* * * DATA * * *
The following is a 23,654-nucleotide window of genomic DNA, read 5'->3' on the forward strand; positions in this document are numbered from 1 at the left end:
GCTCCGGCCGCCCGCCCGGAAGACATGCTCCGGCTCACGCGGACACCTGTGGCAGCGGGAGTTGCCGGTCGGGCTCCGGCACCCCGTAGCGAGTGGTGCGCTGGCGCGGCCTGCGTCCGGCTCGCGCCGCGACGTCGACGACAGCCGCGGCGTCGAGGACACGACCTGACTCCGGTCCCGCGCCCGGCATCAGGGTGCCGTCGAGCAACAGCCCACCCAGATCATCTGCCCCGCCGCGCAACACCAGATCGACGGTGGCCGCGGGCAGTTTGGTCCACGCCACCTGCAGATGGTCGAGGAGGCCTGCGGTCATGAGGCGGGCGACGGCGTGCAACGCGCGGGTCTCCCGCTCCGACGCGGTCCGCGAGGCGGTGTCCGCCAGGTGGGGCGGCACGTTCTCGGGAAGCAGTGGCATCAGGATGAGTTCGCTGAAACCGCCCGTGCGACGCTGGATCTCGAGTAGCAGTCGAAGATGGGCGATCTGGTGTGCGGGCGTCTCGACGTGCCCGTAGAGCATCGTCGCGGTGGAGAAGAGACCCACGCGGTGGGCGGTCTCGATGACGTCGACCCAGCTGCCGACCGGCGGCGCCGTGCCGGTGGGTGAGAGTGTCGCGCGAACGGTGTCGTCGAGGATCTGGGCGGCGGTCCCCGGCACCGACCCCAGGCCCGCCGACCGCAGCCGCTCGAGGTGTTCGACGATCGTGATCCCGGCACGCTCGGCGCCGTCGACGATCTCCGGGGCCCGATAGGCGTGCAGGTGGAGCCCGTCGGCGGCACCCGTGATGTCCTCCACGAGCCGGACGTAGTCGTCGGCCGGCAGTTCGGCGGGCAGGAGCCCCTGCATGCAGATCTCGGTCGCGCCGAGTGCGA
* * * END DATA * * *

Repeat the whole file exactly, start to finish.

The following is a 23,654-nucleotide window of genomic DNA, read 5'->3' on the forward strand; positions in this document are numbered from 1 at the left end:
GCTCCGGCCGCCCGCCCGGAAGACATGCTCCGGCTCACGCGGACACCTGTGGCAGCGGGAGTTGCCGGTCGGGCTCCGGCACCCCGTAGCGAGTGGTGCGCTGGCGCGGCCTGCGTCCGGCTCGCGCCGCGACGTCGACGACAGCCGCGGCGTCGAGGACACGACCTGACTCCGGTCCCGCGCCCGGCATCAGGGTGCCGTCGAGCAACAGCCCACCCAGATCATCTGCCCCGCCGCGCAACACCAGATCGACGGTGGCCGCGGGCAGTTTGGTCCACGCCACCTGCAGATGGTCGAGGAGGCCTGCGGTCATGAGGCGGGCGACGGCGTGCAACGCGCGGGTCTCCCGCTCCGACGCGGTCCGCGAGGCGGTGTCCGCCAGGTGGGGCGGCACGTTCTCGGGAAGCAGTGGCATCAGGATGAGTTCGCTGAAACCGCCCGTGCGACGCTGGATCTCGAGTAGCAGTCGAAGATGGGCGATCTGGTGTGCGGGCGTCTCGACGTGCCCGTAGAGCATCGTCGCGGTGGAGAAGAGACCCACGCGGTGGGCGGTCTCGATGACGTCGACCCAGCTGCCGACCGGCGGCGCCGTGCCGGTGGGTGAGAGTGTCGCGCGAACGGTGTCGTCGAGGATCTGGGCGGCGGTCCCCGGCACCGACCCCAGGCCCGCCGACCGCAGCCGCTCGAGGTGTTCGACGATCGTGATCCCGGCACGCTCGGCGCCGTCGACGATCTCCGGGGCCCGATAGGCGTGCAGGTGGAGCCCGTCGGCGGCACCCGTGATGTCCTCCACGAGCCGGACGTAGTCGTCGGCCGGCAGTTCGGCGGGCAGGAGCCCCTGCATGCAGATCTCGGTCGCGCCGAGTGCGA